Prague, one of the most wonderful European cities, listed in the World Heritage List by UNESCO, has a lot of to offer to lovers of architecture, history, and culture. Come with us to see the most interesting places in the historical centre of Prague you can’t really afford to miss.
Prague 1 is the central part of Prague and it is historically divided into several parts: Staré Město, Josefov, Hradčany, Malá Strana, Nové Město, Holešovice, and Vinohrady. We have selected the most attractive places in the heat of the Prague centre to guide you right now.
Staré Město (Old Town)
Staré Město (Old Town) is the oldest part of the city together with the Prague Castle, and the real heart of Prague. Its centre consists of Staroměstské náměstí (Old Town Square) with the city hall and a horologium with chronometer, zodiac, and rotating statues of Appostles. On the opposite side of the square, Prague, the city of hundred spires is completed with two 80m towers of Chrám Matky Boží před Týnem (Church of Our Lady before Týn) that makes up an inseparable part of Prague’s panorama. From Old Town Square stroll through the famous Prague street Pařížská. Pařížská Street, renowned today mainly as a popular shopping boulevard, was founded at the turn of the 19th and 20th century during the redevelopment of the Jewish Town, current Josefov. You can find there also one of the oldest synagogues in Central Europe, Old-New Synagogue. With the emergence of the synagogue is linked also the emergence of a Jewish cemetery called Jewish Garden, which was located in the New Town.
In the Middle Age, the Old Town was surrounded by fortification included in which was Prašná brána (Powder Tower), still used to enter the City. It is followed by Celetná Street, one of the historically most important streets, which became a part of so-called Královská cesta (Royal Route) – the route Czech monarchs have to pass through their crowning day. In the first third of the street there is a pearl of Czech cubisms, the oldest cubism-style building in Prague Dům U Černé Matky Boží (House of Black Madonna).
Another, absolutely exceptional sightseeing monument, just five minutes from the Old Town Square is Rudolfinum, a multi-purpose community centre with concert and exhibition halls built in neo-Renaissance style.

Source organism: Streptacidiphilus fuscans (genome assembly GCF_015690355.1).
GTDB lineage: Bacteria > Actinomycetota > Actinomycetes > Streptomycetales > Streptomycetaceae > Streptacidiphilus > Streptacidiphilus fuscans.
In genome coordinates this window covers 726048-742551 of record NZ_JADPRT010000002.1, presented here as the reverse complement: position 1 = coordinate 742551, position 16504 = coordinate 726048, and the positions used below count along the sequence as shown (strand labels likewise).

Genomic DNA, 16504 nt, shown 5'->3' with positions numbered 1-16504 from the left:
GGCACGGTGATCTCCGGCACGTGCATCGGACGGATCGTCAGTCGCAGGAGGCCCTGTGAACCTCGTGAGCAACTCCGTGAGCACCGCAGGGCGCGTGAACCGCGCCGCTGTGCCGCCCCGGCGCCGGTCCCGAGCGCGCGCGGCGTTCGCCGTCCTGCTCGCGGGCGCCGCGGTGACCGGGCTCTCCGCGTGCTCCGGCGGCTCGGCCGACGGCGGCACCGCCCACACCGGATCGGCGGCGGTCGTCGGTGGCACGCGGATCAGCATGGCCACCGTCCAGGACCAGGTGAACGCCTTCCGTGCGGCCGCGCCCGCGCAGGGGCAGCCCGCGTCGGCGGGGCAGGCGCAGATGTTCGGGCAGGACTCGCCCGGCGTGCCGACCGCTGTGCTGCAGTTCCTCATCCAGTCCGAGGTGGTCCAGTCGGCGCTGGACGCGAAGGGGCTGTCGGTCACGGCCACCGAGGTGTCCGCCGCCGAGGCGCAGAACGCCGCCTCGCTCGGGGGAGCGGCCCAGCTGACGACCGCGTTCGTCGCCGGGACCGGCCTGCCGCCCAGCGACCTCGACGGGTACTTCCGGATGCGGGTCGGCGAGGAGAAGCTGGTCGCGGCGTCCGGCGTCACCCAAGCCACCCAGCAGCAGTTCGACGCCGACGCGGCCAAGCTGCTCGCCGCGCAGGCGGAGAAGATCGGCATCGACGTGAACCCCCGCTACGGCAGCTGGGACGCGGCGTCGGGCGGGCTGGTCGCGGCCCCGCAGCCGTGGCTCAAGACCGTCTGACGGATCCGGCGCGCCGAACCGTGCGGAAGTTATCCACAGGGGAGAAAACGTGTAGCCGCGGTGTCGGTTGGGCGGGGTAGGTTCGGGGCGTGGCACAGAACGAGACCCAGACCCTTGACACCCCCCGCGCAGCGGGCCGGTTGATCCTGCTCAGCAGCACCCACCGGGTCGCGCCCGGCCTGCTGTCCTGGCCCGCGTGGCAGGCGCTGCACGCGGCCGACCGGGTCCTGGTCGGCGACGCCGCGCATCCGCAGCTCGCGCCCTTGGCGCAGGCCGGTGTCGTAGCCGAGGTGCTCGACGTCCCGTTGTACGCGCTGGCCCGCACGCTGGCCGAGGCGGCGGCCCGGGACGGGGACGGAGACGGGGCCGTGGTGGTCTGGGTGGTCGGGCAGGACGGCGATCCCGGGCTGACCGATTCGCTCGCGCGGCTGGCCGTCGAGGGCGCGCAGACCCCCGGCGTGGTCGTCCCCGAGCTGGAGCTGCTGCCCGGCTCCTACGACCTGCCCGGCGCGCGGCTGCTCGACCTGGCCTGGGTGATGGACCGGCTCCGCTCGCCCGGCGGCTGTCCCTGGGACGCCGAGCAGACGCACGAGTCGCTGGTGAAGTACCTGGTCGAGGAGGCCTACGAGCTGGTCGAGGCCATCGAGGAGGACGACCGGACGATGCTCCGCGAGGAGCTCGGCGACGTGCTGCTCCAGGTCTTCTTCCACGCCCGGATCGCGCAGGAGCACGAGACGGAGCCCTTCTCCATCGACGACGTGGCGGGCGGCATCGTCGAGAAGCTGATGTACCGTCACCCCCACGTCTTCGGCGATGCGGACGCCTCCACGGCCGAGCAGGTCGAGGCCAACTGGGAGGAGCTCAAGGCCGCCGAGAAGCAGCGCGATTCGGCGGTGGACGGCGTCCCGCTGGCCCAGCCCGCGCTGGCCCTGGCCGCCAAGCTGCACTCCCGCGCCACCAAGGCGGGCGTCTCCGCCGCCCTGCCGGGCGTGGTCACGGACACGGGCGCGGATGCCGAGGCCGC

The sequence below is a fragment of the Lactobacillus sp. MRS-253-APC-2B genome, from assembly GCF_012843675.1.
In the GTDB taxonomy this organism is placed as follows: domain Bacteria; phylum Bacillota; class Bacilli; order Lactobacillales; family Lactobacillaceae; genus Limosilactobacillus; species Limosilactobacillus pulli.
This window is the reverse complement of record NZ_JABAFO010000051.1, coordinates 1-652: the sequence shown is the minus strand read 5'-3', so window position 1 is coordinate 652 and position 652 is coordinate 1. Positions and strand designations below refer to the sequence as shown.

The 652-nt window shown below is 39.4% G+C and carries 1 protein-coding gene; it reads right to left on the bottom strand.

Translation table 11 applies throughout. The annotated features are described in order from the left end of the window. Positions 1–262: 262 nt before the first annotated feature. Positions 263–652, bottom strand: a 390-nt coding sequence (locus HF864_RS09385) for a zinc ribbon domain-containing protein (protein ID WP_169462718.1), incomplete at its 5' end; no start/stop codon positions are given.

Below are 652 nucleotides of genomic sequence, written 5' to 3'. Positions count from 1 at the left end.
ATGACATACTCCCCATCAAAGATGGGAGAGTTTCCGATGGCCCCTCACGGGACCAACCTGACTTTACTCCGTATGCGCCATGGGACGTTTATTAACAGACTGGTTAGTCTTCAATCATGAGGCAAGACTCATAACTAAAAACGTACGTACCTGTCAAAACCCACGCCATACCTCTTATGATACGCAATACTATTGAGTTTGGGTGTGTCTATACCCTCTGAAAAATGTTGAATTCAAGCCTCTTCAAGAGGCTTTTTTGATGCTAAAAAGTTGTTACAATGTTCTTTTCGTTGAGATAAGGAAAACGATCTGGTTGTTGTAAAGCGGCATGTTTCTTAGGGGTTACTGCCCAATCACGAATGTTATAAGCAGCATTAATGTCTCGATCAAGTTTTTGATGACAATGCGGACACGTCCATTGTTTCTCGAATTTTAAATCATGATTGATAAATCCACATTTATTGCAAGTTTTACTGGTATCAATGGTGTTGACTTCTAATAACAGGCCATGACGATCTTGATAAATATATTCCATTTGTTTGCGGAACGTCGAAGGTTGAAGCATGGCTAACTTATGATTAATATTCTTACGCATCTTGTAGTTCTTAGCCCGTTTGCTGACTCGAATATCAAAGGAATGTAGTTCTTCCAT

If you cross the bridge by Rudolfinum to the other Vltava River’s bank, it is only a few steps to the most significant Czech sightseeing monument, the symbol of Czech statehood and thousands years of Prague’s history – Pražský hrad (Prague Castle). When visiting the Castle, pay attention to the extensive set of palaces and church buildings. The most sought-after is the St. Vitus Cathedral, St. George’s Basilica, and Starý královský palác (Old Royal Palace). Should you be tired, you can have some rest at the royal gardens that are one of the gems of garden architecture in Prague. Or, you can be tempted to come and see an exhibition in the area of the Castle, and finish your visit by a small walk in Zlatá ulička (Golden Lane).
Cross the Vltava River back from the Old Town to Malá Strana, which was historically the second oldest town. It was founded in 1257 to reinforce the defence of the Castle, and it also offers many wonderful places to come and see thanks to its long history.
One of them is the Valdštejnský palác (Valdštejn Palace), one of the most important buildings of early Czech baroque era. If you want some rest after visiting the palace amid the greenery, you can have it despite you are in the centre of Prague – right next in the palace gardens under Prague Castle.
The imaginary centre of Malá Strana is Malostranské náměstí (Malá Strana Square) formed by several important buildings. Worth of visiting are Chrám sv. Mikuláše (St. Nichola’s Temple), Lichtenštejnský palác (Lichtenštejn Palace) or Šternberský palác (Šternberk Palace).
An arm of the Vltava River called Čertovka separates Malá Strana from popular Prague’s island, also known as Venice of Prague, Kampa. This is a popular stop for locals and tourists who take snaps before famous Lennon Wall or having their rest in a bench in a park or some of the restaurants, as well as for movie makers who opted for this location to shoot many movies here.
You can come from Kampa to the most famous bridges of all ones in Prague – Karlův most (Charles Bridge) to return back to Staré Město. When crossing this significant Gothic monument of Prague, you can take look at 31 sculptures created by world famous sculptors from the 17th and 19th centuries, for example Jan Brokoff or Matyáš Bernard Braun.
Charles Bridge will guide you in front of the second largest structural monument in Prague, which is Klementinum. It took over 200 years to finish the building and it was originally used as Jesuit dormitories in addition to a library, printing house, and a hospital. Today, Klementinum is the seat of the National Library.
Walking along the Vltava River on Smetanově nábřeží (Smetana Riverbank) will guide you to the National Theatre being the significant symbol of the national revival. If you come from the theatre back to the centre, some of the streets will guide you soon to the second of the two most famous squares in Prague – Václavské náměstí (Wenceslas Square). The square was renamed from Horse Market Square in 1913 after installation of Myslbek’s sculpture of St. Wenceslas. Just a few steps above “the horse”, how the sculpture is called, there are the National Museum. On the contrary, from its lower edge, majestic building in classicism style of Stavovské divadlo (Stavovské Theatre) is located here as well as Karolinum, the heart of Charles University popular amid students, who ceremonially conclude their studies here after successful completion of their studies.